Blues and jazz singer and songwriter Nina Simon famously said “An artist’s duty is to reflect the times.” But, what happens when art reflects the times and disrupts both time and space?
“Revisionist History: The Champions of Triumph,” an exhibit by Maurice James Jr., a self-taught contemporary artist and graphic designer exhibit showing at Eaton DC through the end of August, uses “iconography to re-cast Black Americans as victors instead of victims, as catalysts for change instead of hidden figures.”
James uses his artworks to challenge everything we’ve come to know about America — pushing us to envision an alternate reality, where Black women and men are America’s most famous heroines and heroes, rather than its most notable casualties.
A depiction of runaway slave Crispus Attucks as Captain America surfaces the hidden stories of Black soldiers, spanning the breadth of American history, who’ve risked and lost their lives to defend their country, the very country where their ancestors spent 400 years in bondage.
The genesis of these powerful concepts dates back to James’ youth.
As a child, James would explore graphic art by recreating magazine and album covers in PowerPoint and Photoshop. He also would consume comic books, movies and cartoons and dissect propaganda at museums — artistic mediums that continue to fuel his creativity and curiosity.
“[I would go] to museums as a kid and study propaganda and the usage of it,” James explains. [I’d try to] figure out how to make positive propaganda because sometimes propaganda can be made for sinister reasons. [I was] trying to figure how to make it for more positive reasons, to inspire people, to ignite that fire inside of people to fight against oppression.”
He likens this fire to channeling a “tortured side,” one that galvanizes Black people and others to embrace their heroic side and work to overcome negative forces and harmful representations.
The cumulation of his experiences nurtured his expressive impulses. It wasn’t until his mother told him he could transform his design hobby into a career that he began to perfect his craft and play in more artistic spaces — first in high school, then college.
His journey took to art school, where he dabbled in music production and film while staying close to his art. James eventually dropped out after two and a half years, before interning as a graphic designer at BET, eventually getting hired by Radio One and returning to BET. When the company shuttered its D.C. office, James decided to become an independent artist.
Fast forward to “Revisionist History,” a very personal endeavor that bears the fruit of those earlier artistic seeds. The exhibit is showing in Eaton DC, a multi-faceted hospitality space, where social justice and activism are core parts of its ethos.
Jame’s works also speak to the desire to be seen and to see one’s self in the world — whether that’s in popular culture or history books.
As a boy, James gravitated toward Black characters, including the iconic and smooth-talking smuggler Lando Calrissian, played and recently reprised by Billy Dee Williams and Donald Glover; Spawn, the tortured antihero; the film “Beverly Hills Cop,” starring Eddie Murphy; and Black Panther/T’Challa, who’s present day embodiment, by the late Chadwick Boseman, thrust Black superheroes to the forefront of Marvel’s expansion cinematic universe and exhilarated generations of Black Americans and a diverse legion of fans.
James attributes the success of the “Black Panther” franchise to the convergence of genres encapsulated in one film, including books, fantasy and science fiction and director Ryan Coogler’s ability to pay proper homage to Afro-futurism; the impact of seeing T’Challa as the king of an African country that’s reached the pinnacle of science and technology has been groundbreaking.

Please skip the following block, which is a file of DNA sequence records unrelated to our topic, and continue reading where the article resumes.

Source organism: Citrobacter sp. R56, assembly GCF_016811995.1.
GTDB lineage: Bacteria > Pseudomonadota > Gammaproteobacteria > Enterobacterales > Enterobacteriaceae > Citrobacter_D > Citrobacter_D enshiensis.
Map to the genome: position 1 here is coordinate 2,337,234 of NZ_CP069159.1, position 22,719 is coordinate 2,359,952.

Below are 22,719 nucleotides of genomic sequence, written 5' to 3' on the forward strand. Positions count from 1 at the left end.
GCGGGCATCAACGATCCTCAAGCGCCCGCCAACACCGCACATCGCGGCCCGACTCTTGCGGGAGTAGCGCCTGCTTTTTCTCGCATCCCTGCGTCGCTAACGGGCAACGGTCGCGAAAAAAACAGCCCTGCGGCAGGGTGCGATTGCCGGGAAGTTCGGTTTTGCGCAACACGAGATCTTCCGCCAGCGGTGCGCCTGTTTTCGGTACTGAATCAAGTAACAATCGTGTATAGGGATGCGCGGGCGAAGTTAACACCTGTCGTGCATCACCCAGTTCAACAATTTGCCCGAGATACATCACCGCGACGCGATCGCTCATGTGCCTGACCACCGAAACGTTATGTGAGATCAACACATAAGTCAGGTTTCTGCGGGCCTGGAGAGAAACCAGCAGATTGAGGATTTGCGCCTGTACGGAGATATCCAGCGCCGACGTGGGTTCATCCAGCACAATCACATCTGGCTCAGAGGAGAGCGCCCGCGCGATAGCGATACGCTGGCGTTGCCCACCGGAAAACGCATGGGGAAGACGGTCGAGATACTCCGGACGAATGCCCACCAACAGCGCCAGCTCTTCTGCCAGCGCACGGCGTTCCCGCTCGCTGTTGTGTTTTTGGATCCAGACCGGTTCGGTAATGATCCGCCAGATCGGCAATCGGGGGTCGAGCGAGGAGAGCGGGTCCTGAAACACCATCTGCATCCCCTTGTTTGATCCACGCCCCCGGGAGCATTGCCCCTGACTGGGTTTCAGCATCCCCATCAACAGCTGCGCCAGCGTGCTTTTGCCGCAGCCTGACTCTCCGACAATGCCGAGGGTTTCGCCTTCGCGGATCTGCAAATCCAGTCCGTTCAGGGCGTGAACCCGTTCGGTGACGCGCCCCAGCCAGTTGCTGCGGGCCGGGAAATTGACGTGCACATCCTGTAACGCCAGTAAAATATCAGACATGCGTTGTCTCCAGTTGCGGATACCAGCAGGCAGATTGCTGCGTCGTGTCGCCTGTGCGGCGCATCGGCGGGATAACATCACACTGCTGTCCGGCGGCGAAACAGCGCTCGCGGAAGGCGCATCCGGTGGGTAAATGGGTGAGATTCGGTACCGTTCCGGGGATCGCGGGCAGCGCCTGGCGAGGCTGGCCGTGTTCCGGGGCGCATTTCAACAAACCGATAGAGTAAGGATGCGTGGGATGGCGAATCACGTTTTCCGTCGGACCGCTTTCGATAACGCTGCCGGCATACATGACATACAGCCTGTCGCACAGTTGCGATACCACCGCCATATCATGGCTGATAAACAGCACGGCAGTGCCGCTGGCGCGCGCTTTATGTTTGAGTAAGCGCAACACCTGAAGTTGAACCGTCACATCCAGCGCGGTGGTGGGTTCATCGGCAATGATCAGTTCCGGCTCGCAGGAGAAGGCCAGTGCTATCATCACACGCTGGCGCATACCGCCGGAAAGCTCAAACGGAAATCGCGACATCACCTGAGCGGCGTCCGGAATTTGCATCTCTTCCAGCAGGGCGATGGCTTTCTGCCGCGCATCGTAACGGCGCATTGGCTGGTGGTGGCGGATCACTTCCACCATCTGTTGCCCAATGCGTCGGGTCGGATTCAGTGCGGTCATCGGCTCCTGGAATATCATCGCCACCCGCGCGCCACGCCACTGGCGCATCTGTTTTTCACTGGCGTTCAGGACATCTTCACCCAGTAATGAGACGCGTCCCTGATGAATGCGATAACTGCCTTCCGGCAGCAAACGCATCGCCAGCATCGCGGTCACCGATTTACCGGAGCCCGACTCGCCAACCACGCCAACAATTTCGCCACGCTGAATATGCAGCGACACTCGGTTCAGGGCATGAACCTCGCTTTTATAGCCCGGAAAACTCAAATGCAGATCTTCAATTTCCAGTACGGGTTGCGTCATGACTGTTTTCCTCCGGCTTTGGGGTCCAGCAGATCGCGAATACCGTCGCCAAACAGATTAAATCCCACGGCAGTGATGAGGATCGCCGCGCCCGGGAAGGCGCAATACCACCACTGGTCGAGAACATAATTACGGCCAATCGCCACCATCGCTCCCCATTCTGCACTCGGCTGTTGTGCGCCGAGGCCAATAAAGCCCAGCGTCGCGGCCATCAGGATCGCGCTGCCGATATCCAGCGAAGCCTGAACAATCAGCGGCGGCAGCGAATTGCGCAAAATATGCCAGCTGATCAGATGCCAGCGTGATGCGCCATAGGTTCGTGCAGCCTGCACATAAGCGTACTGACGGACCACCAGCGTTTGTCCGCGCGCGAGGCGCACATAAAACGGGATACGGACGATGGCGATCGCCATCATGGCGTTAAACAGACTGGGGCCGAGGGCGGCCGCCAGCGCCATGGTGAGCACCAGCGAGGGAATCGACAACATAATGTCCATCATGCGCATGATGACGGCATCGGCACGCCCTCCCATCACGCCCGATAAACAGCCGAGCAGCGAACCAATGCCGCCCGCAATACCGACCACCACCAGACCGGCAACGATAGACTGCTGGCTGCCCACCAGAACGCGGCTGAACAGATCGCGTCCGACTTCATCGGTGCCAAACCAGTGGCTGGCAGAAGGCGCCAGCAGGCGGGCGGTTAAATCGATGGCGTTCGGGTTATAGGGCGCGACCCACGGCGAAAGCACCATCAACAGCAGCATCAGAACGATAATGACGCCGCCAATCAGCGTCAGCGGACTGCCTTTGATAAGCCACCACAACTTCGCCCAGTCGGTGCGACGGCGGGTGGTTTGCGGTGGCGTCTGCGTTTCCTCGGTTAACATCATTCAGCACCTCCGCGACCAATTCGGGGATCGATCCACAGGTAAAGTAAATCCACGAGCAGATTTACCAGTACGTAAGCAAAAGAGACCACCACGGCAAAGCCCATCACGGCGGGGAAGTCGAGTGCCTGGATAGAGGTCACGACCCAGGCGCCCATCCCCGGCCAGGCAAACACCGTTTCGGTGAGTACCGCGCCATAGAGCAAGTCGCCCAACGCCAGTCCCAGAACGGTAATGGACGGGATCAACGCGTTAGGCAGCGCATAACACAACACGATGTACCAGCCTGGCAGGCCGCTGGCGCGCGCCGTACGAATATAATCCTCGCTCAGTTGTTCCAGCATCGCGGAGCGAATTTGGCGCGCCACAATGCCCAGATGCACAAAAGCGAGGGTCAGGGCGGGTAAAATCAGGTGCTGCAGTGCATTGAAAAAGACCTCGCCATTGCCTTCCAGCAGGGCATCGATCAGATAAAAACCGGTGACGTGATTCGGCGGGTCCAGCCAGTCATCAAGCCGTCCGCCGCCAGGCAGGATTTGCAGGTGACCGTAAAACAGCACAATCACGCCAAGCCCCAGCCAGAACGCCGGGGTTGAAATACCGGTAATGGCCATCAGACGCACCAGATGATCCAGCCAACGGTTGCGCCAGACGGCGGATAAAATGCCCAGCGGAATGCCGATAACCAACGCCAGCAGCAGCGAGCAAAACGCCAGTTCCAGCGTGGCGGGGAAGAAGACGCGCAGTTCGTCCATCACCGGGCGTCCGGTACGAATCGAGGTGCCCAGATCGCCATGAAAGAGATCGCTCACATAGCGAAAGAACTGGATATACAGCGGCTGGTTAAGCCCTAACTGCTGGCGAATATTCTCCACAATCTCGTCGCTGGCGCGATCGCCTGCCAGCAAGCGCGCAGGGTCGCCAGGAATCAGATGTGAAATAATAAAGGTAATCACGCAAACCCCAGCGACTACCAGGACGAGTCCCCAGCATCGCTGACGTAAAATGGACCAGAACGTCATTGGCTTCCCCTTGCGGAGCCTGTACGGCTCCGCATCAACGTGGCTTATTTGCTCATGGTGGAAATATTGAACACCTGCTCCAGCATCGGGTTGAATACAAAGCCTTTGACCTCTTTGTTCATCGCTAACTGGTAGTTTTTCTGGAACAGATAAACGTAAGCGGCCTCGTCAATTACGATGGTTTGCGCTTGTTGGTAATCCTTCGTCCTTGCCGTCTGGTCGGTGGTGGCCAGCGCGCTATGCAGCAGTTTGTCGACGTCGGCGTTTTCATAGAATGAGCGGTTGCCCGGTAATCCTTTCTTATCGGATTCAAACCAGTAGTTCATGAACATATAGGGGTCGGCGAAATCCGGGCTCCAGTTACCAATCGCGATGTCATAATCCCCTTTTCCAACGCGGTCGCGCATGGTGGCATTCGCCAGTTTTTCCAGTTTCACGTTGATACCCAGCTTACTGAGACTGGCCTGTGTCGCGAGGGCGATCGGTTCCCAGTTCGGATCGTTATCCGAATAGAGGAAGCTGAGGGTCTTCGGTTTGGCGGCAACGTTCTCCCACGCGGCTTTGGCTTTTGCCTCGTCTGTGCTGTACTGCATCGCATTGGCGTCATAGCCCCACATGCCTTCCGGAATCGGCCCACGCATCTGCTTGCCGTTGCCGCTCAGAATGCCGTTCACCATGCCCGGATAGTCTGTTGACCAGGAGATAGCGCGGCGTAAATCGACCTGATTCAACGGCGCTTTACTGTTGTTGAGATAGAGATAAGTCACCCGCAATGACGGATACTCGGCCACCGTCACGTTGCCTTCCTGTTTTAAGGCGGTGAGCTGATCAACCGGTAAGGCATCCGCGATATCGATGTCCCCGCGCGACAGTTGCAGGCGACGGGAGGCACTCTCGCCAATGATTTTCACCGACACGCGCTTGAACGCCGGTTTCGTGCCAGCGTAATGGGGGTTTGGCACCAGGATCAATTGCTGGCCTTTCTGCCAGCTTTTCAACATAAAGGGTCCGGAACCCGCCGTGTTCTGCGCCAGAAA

This notion bleeds into the Revisionist History exhibit, which is six pieces in total, including a large window display.
“I always try to focus on how I enhance that feeling in multiple genres that never really represented that,” James expresses, referencing the need to go beyond movie theaters and comic books.
He continues, describing courage, confidence, strength and beauty as the feelings he hopes, through his graphic art, to provoke in others who look, dream and question like him.
The through line of this collection of works is inviting viewers to imagine all the ways history could have played out. It’s an unintentional play on Marvel’s multiverse format and the vision of prominent directors, like Quentin Tarantino and Spike Lee, who play around with the notion of revised history.
In James’ universe, Grace Jones is a boxer on the cover of Ring Magazine and a Black woman is presented as the standard of feminine beauty in a Victory poster, a take on famous wartime propaganda campaigns.
“A lot of times propaganda focused on women to draw you in to see the main story,” James says.
James also reconceptualized a Lacoste poster as a Black man slaying a dragon, something that you don’t see in film.
“As kids, [my friends and I] used to buy [Lacoste] all the time,” James shares. “We bought every major brand you could think of and I wanted to [showcase] what if the brand actually catered towards the people who bought a lot of their stuff, other than the preppy, tennis crowd. It’s made to provoke that parallel, to show history done with more fairness.”
At the heart of Jame’s exhibit is the desire to evoke conversations around representation and fairness that aren’t happening in many circles because individuals are oblivious or indifferent to history’s bias. It’s meant to engender a more harmonious investigation of America’s origins, especially the hidden stories and the ways in which the contributions of Black Americans and other minorities have been marginalized (largely) dismayed from mainstream culture.
“It makes the world better when everybody knows the history of everything.”